LTC Writing is Proudly Multi-Lingual
Like students, our tutors use many different languages. LTC writing tutors are dedicated to making sure students see their unique education, life, and language experience as vital resources to draw on, not barriers to overcome.
The work we do requires ongoing critical reflection, and we are always developing our approaches so that we are working in CREATIVE, INCLUSIVE, and EFFECTIVE ways to facilitate students working to accomplish wide-ranging goals. Over the years, writing tutors have collaborated to articulate our most important practices and values:
- Listen actively to establish a supportive, collaborative relationship and understand a student’s thought processes
- Facilitate reflective/metacognitive thinking
- Affirm and draw on students’ multiculturalism and multilingualism
- Pose high quality questions to guide and deepen student’s thinking
- Encourage student decision-making to help them develop increasing confidence and self-direction
- Review and reflect on the session with the student throughout and/or at the end of the session
- Encourage and enable students to make connections between and among coursework, assignments, and the student’s experiences
- Explain directly or model when needed
- Guide students to develop effective learning/writing/reading habits
- Analyze assignments carefully with students
- Introduce and model concrete strategies like add, delete, move, connect for the revision process
Working as a writing tutor provides experience unlike any other. Tutors gain invaluable communication skills, enhance their own writing as they act as thoughtful and careful readers to others, connect with and support their peers, and join a community of intellectuals engaged in thought and action around research-based literacy teaching and learning. If you are interested in joining our staff of writing tutors, review our application here (PDF).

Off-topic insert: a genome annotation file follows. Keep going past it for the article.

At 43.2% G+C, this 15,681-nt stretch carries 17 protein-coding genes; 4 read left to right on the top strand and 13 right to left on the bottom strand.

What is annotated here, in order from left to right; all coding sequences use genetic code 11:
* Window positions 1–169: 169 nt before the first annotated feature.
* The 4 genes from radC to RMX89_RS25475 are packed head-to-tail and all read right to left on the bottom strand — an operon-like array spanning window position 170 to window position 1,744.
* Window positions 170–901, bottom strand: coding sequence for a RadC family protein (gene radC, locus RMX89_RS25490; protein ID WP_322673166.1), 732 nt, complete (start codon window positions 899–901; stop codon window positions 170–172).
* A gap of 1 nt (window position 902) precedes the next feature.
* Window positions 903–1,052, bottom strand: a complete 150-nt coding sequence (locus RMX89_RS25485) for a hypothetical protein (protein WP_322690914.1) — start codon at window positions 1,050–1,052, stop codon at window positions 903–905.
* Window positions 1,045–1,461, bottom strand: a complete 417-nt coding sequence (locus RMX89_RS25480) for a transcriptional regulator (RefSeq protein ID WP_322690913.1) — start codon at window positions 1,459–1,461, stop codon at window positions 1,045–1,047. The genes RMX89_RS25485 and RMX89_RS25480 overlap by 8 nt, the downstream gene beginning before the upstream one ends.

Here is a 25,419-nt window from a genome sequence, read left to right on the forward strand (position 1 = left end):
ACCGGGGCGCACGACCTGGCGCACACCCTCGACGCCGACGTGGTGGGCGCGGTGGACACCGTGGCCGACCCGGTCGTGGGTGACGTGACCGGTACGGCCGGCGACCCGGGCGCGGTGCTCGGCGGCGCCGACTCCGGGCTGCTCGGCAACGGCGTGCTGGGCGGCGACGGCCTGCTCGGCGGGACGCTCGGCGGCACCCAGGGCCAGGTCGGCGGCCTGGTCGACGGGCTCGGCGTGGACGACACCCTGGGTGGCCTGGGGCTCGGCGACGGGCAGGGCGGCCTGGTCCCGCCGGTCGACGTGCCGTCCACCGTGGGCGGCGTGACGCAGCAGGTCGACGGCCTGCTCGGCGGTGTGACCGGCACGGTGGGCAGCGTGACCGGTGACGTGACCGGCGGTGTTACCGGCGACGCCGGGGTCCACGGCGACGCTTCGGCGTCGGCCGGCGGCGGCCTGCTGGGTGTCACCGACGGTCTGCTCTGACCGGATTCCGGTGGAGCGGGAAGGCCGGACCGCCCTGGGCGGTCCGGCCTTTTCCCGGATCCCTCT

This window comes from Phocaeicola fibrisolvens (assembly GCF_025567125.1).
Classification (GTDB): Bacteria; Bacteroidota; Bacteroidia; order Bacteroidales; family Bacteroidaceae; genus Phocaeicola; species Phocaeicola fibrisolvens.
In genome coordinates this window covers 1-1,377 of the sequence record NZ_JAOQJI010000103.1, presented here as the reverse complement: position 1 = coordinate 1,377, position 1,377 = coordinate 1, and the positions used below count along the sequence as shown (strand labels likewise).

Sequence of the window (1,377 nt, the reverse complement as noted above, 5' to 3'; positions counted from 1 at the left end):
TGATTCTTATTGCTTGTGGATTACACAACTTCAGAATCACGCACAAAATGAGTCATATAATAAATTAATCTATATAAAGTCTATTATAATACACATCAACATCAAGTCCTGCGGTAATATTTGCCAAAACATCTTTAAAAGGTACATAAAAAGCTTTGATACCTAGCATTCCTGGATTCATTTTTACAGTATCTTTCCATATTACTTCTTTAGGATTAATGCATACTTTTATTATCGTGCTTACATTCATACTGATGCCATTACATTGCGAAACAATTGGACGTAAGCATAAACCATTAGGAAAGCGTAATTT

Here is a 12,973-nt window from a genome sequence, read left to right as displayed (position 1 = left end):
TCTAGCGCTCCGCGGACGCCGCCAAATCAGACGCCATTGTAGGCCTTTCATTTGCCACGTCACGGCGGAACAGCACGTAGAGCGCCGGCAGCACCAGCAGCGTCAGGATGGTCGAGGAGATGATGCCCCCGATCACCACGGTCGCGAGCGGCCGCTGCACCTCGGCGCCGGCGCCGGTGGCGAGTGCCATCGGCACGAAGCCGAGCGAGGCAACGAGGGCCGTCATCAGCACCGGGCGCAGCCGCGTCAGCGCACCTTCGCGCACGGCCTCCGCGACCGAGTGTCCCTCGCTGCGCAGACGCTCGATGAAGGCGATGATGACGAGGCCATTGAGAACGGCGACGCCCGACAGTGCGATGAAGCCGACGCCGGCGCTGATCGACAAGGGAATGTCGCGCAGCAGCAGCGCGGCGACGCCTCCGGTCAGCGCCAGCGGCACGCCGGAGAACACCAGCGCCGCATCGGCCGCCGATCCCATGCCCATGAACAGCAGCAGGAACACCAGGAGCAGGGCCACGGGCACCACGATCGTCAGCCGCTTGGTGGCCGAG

- Online Writing Lab at Purdue - The OWL provides free writing and research instructional materials from paraphrasing sources to composing job application materials to composing for different subjects or disciplines.
- UNC Writing Center Handouts and Resources - The UNC Chapel Hill Writing Center provides free online resources, including step-by-step videos, on writing processes, sentence-level concerns, and composing specific genres.
- Lehman Library Research Guides - Lehman's research guides are a great place for students to begin their research process. Our libraries collaborate with faculty to compile discipline-, subject-, and course-specific print and digital resources including recommended books, databases, and web resources. A guide for citation is also available.
- UC Library Guide to Beginning Research - The University of California, Irvine, created this tutorial to explain a step-by-step approach to research.
- The Learning Network - The New York Times provides engaging material, from short films to news quizzes, vocabulary lessons, and contests. Start with their guide to using the site here.
- App Compendium - UNC Chapel Hill offers a guide to applications designed to facilitate a productive academic life. See recommendations and discussions of particular tools.